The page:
Tame Your Inner Cat! (Daf Yo.Me Brachos 25)

Are cats just like us?  The wise men of Egypt would often debate philosophy with Maimonides.  One philosophical dispute concerned the difference between human beings and the animal kingdom.  According to the wise men, we are merely quantitatively different from beasts.  According to Maimonides, we are qualitatively different.  While Maimonides believed that animals could never be compared to people, the Egyptians felt that, with the right training, an animal could assume human traits.

Determined to prove their position, one day they invited Maimonides to a feast.  He entered the hall and was ‘greeted’ at the front by a cat standing on its hind legs.  The cat showed Maimonides to his seat, and proceeded to pour him some wine.  The Egyptian wise men looked on with pride, as their protégé demonstrated their point.  Maimonides, however, smiled at them and pulled a mouse out of his pocket and set it loose.  All of a sudden, the cat ‘forgot’ that it was meant to be acting like a human.  It dropped the bottle of wine, fell down onto all-fours and began to scamper after the mouse.

Regarding manure that was passing by, Abaye says, ‘It is permissible to recite the Shema in its presence.’  Rava says, ‘It is forbidden to recite the Shema.’ 
Rav Papa says, ‘The mouth of a pig is like passing manure.’ 
‘Isn’t that obvious?’ asks the Gemara.  (Rashi explains: Pigs always have filthy mouths).
The Gemara answers: The meaning is, even if it has just emerged from a river (and cleansed itself).

Proverbs (11:22) teaches, “Like a swine with a gold nose-ring is a beautiful woman of poor taste.”   No matter how many gold rings you place on a swine, it will still be a swine.  Similarly, Rav Papa teaches that a swine that has emerged from a river remains a swine.  Outwardly, it might appear to be clean and beautiful, but its inner essence has not changed.  You can clean up a pig, dress it up in the finest garments, and adorn it with the finest jewellery, but it will still be a pig.

King Solomon’s message in Proverbs is that our internal character must match our external appearance.  We all have our personal mice, explains the Alter of Kelm.  Under ordinary circumstances, we are able to act calm, cool, and collected.  But all we need is one little mouse to be let loose, and we lose control over ourselves. Because we’ve never truly dealt with our mice and transformed our internal character.

For some of us, it might be anger.  For others it may be lust.  For yet others it may be arrogance.  We’re able to act in a refined manner.  We look like we’ve got it all under control.  And then, that mouse is unleashed.  And you’re a different person entirely.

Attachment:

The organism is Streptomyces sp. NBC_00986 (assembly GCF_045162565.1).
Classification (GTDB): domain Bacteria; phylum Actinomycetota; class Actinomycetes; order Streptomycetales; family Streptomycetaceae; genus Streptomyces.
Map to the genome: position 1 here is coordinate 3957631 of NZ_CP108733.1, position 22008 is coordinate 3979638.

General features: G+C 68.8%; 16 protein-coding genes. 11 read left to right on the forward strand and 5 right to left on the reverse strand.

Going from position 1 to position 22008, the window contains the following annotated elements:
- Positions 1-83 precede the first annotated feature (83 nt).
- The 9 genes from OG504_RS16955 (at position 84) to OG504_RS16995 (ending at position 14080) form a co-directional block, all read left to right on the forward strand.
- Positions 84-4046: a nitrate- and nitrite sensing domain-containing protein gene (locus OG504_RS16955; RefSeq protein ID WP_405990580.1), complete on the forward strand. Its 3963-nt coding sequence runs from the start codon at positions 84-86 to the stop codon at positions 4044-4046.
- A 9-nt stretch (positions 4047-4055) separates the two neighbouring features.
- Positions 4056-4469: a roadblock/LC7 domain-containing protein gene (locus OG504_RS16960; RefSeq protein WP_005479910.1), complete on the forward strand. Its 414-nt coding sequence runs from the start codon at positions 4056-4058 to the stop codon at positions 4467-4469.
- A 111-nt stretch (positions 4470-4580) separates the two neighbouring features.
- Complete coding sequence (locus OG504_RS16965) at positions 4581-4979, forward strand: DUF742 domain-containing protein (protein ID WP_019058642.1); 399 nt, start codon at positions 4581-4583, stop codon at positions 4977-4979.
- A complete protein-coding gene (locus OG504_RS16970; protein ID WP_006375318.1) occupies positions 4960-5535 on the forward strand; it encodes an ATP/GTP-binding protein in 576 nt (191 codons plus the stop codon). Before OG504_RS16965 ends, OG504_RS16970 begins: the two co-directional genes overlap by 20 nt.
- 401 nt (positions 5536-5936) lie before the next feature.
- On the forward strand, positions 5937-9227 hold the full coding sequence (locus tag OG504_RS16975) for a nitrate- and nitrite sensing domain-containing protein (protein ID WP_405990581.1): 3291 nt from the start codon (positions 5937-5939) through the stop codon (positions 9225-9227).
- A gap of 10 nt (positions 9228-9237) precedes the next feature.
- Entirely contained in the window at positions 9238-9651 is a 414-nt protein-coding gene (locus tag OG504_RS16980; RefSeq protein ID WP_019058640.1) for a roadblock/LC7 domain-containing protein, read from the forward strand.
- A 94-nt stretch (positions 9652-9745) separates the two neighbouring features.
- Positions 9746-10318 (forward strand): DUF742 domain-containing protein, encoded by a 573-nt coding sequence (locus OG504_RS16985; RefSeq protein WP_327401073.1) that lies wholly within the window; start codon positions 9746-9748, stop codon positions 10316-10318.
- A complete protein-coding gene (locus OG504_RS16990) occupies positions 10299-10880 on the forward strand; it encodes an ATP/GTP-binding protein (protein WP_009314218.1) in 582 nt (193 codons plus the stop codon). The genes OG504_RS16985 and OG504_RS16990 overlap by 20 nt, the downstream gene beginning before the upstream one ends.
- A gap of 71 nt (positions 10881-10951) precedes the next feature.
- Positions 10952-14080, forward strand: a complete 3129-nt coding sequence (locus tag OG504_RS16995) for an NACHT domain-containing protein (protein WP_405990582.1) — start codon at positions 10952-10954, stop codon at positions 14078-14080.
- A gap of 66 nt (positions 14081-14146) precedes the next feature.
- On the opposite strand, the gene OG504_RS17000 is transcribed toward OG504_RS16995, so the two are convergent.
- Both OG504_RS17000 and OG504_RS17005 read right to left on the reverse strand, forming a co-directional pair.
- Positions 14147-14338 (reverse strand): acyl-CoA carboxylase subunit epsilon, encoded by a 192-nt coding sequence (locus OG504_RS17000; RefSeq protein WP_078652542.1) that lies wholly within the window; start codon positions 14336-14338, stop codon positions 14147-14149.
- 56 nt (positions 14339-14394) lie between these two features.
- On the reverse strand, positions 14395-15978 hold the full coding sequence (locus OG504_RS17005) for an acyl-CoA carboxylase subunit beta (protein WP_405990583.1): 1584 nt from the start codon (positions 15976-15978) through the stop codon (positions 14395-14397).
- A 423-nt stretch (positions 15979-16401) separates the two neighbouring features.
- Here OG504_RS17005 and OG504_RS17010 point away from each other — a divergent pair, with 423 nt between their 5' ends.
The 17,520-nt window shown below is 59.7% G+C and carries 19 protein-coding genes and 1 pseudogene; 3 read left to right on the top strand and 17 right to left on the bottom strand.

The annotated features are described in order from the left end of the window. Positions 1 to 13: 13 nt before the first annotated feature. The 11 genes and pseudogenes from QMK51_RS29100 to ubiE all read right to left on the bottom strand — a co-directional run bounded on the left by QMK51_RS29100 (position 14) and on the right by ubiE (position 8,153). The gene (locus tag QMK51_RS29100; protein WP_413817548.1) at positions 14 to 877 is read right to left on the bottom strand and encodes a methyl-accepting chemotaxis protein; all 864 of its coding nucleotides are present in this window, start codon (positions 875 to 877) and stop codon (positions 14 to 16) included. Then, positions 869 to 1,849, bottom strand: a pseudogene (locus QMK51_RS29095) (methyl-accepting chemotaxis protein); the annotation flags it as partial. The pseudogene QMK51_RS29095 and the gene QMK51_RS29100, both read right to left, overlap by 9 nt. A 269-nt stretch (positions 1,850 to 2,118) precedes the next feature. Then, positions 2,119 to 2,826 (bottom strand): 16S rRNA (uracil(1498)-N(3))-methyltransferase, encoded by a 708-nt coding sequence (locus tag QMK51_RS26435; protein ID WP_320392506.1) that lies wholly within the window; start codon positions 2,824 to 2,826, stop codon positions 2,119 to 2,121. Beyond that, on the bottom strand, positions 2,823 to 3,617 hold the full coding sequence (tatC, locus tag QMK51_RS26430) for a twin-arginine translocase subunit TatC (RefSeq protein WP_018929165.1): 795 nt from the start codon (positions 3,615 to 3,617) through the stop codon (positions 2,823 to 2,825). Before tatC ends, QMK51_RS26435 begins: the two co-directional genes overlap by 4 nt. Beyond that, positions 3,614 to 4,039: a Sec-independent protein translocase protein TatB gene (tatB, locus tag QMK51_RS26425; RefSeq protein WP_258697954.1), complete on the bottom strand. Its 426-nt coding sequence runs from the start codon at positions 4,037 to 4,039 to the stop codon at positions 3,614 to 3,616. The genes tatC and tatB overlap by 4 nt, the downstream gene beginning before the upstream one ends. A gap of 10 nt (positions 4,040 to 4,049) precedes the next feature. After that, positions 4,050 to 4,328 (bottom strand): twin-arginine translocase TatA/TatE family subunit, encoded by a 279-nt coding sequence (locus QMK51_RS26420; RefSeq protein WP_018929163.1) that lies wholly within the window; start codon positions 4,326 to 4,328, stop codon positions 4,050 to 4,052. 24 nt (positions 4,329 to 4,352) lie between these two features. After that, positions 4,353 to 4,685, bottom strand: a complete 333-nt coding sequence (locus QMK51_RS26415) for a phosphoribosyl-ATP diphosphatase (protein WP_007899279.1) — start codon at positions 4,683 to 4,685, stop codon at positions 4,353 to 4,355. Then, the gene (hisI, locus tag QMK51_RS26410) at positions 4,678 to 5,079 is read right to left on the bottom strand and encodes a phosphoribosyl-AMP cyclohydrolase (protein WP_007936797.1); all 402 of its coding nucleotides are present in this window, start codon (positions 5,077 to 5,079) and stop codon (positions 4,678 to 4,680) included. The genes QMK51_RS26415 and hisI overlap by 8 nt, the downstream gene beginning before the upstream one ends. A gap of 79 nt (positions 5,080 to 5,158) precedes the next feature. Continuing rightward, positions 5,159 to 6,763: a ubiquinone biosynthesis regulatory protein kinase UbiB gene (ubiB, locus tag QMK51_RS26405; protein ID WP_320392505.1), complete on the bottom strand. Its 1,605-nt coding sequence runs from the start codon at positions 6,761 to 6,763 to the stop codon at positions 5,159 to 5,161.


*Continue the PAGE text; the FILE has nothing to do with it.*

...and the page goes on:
Let’s say your mouse is anger.  For the most part, you do your best to maintain your calm composure.  But then someone says something that you don’t like, and you lash out at them, to the astonishment of all, including yourself.

Maybe your mouse is lust.  Generally, you’re pretty good at controlling your urge to act on your desires.  And then an irresistible temptation comes your way.  And you transform from a person into a cat.  That’s what happens when you haven’t truly refined your internal self and conquered your lustful character.

Or perhaps your internal cat is the trait of arrogance, or pride.  You’re able to maintain a façade of humility.  Until suddenly someone pushes your buttons and you feel you’ve been disrespected.  Your true inner being emerges, and it becomes clear that you weren’t the humble individual you pretended to be all along.

It’s not easy to refine our inner selves.  But we can.  Unlike a swine or a cat, human beings have a special Divine gift.  You were placed on this Earth with a unique mission.  To fix the person into which your soul was placed.  If you’re dealing with a challenging character trait, know that the Almighty has clearly defined your mission to you.  He has sent you here to fix that trait and transform your character.

How you do that depends upon the ‘cat’ you are dealing with.  If your inner cat is rage, a good step towards transformation is to train yourself not to respond to an agitator for 24 hours.  Sleep on the matter, think it over.  And then respond to the person or situation once you’ve taken control of your emotions and you can deal with the matter rationally and sensibly.

If your inner cat is lust, you need to set up fences to avoid any contact with any temptation that might unleash your impulses.  If your inner cat is arrogance, try spending five minutes a day learning the sections of Mussar (ethical Torah teachings) that speak of the smallness of man in this great universe and our lowliness before the Almighty.  Over time, you will see that your character will transform.  What began as an external act can, and will, become essential to who you are.

You are not a cat or a swine.  You are a human being created in the image of G-d.  You have the ability and the duty to transform yourself into the prince and princess of our Father, our King.  May you find your inner cat and be successful in your self-transformation!

About the Author
Rabbi of Hampstead Garden Suburb Synagogue, London, UK.
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